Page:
On Monday afternoon, the City Council unanimously passed the oil train resolution, cosponsored by Council Member O’Brien and Mayor Murray–making us the first jurisdiction in the nation to call not only for improved safety, but also for a moratorium on all new oil-by-rail infrastructure until safety and environmental concerns can be addressed. There’s press here.
Thanks so much to everyone for all the hard work, and for helping us put this issue front and center in the news!
Tomorrow is the day the City Council’s Planning, Land Use, and Sustainability committee will consider the oil train resolution. We need to be there in force to take part in the public comment period, letting them know that we support the resolution, and urging them to strengthen it by adding in language about climate change and support for a statewide moratorium on new oil infrastructure projects.
We’ll meet at 1pm on the City Hall steps, and speakers including Council Member Mike O’Brien will join us. At 2pm, the hearing begins; you need to sign up to speak as you enter for the meeting. Here are some talking points if you plan to take part in the hearing.
6:30-8:15pm, Plymouth Congregational Church on 6th Ave. downtown.
Join us, and learn why most of our 350 hub members have been arrested. After each tells a story or two about their arrests, we’ll talk about different types of CD, strategy, and how we make these choices. Whether you’re interested in risking arrest or are just curious, there should be a lot of food for thought.
Wonderful that 250-300 people came out on such a cold night, to demonstrate our resolve against Keystone XL and its dangerous siblings. Thanks so much for a beautiful display, everyone–and thanks especially to our terrific speakers–Paul Che oke ten Wagner, Sundance Chief Rueben George, Reverend Paul Benz, and Zoe Foster–and our emcees, Adam Gaya and Abby Brockway. Here is the video from the event, and below are a few pictures, thanks to photographer Alex Garland.
The State Department Supplemental Environmental Impact Statement (SEIS) came out on Friday, and it’s no damn good.
TOMORROW WE’RE HAVING A PROTEST VIGIL–part of a national sweep of more than 200 such actions– at 6pm, at the Jackson Federal Building (915 2nd Ave. ). Please bring candles in jars (short candles in tall jars are best if it’s windy) and/or flashlights…and if you feel so moved, wear blue and green (and/or bring Seahawks signs); their game is over, but the fight against “game over”is just beginning, and we must win. There will be speakers, music, and passionate resolve to save this beautiful planet that’s so profoundly at risk right now.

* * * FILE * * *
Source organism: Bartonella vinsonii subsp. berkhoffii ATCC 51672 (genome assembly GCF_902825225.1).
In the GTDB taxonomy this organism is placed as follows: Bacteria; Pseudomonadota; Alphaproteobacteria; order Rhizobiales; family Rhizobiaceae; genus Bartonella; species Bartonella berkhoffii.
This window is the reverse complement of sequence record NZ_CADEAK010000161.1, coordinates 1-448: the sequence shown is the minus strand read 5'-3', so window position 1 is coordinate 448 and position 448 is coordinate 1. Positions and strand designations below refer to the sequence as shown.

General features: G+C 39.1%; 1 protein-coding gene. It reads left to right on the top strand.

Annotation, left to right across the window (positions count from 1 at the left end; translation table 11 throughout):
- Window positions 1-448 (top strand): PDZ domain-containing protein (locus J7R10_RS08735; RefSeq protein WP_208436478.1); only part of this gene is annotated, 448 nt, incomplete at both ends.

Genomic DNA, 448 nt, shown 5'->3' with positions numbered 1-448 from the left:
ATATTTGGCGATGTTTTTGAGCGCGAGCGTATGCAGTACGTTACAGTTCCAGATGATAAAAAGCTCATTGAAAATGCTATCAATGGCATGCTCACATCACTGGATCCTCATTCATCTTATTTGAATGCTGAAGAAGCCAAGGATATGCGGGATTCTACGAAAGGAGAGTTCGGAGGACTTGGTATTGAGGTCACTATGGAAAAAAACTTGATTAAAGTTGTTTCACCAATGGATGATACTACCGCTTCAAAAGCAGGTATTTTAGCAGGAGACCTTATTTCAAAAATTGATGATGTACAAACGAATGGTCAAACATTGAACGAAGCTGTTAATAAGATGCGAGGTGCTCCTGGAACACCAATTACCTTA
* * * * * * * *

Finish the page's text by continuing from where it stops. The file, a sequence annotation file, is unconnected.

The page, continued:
PLEASE JOIN US. It’s going to be a busy few months, and we need every one of you.
Join us Sunday afternoon as we draw attention to the dangers of the oil trains now traveling through (and under!) downtown Seattle and right alongside SafeCo and CenturyLink fields, despite the 4 major explosions and fires these same trains have caused just since July in the US and Canada–one of which leveled several blocks and caused the deaths of 47 people (scientists have said that the fire burned so hot they might have been vaporized).
The US DOT has recently warned that this oil–fracked Bakken crude from North Dakota–is far more volatile than most, and can catch fire at temperatures as low as 73 degrees. Three of these mile-long oil trains come through Seattle every week on their way to a refinery in Anacortes; that will soon be twenty four per week if the oil companies have their way. In addition to these dramatic and immediate dangers, of course, the oil poses the same existential threat that’s posed by the coal trains, KXL, and other massive new carbon infrastructure projects: we simply cannot keep burning fossil fuels at current levels and expect the planet’s climate to remain stable.
Meet us just south of the stadiums at 4th Avenue S. and Holgate St. at 2 PM this Sunday, January 26th. Come dressed in red, yellow, or orange (flame colors), if possible. Bring a sign, and your resolve to stop this craziness. The action will likely last less than an hour.
Location: 15th Avenue Northwest and Northwest 65th St. in Ballard
Description: Our member Steve G. wants to attract public attention to climate change and 350 Seattle by having a weekly presence at different sites. He invites everyone to make your own climate-themed sign with 350seattle.org prominently visible and join him.
Location: Seattle University, Wycoff Auditorium 12th Avenue, Seattle, WA, United States
Description: Bidder 70 on March 19th. Tim DeChristopher attended an auction at the end of the Bush Administration where public lands he loved were being sold for mining. He spontaneously bid for and won tracts of land that he had no money to pay for; this was a felony, and an act of civil disobedience for which he wound up in prison, but which also exposed the illegality of the sale; the land is now protected. The movie explores his journey. If you cannot make it that night, it will also be showing at Wallingford's Meaningful Movies on April 11th.
Description: This is a free non-violent direct action training for those preparing to commit peaceful, dignified civil disobedience at the Seattle Pledge of Resistance sit-in. We need people who are willing to risk arrest and people to fill a number of support roles that will not risk arrest. You should plan to attend the whole time. If that isn't possible, still sign up and contact your local leader. Questions or sign up with Abby: email@example.com.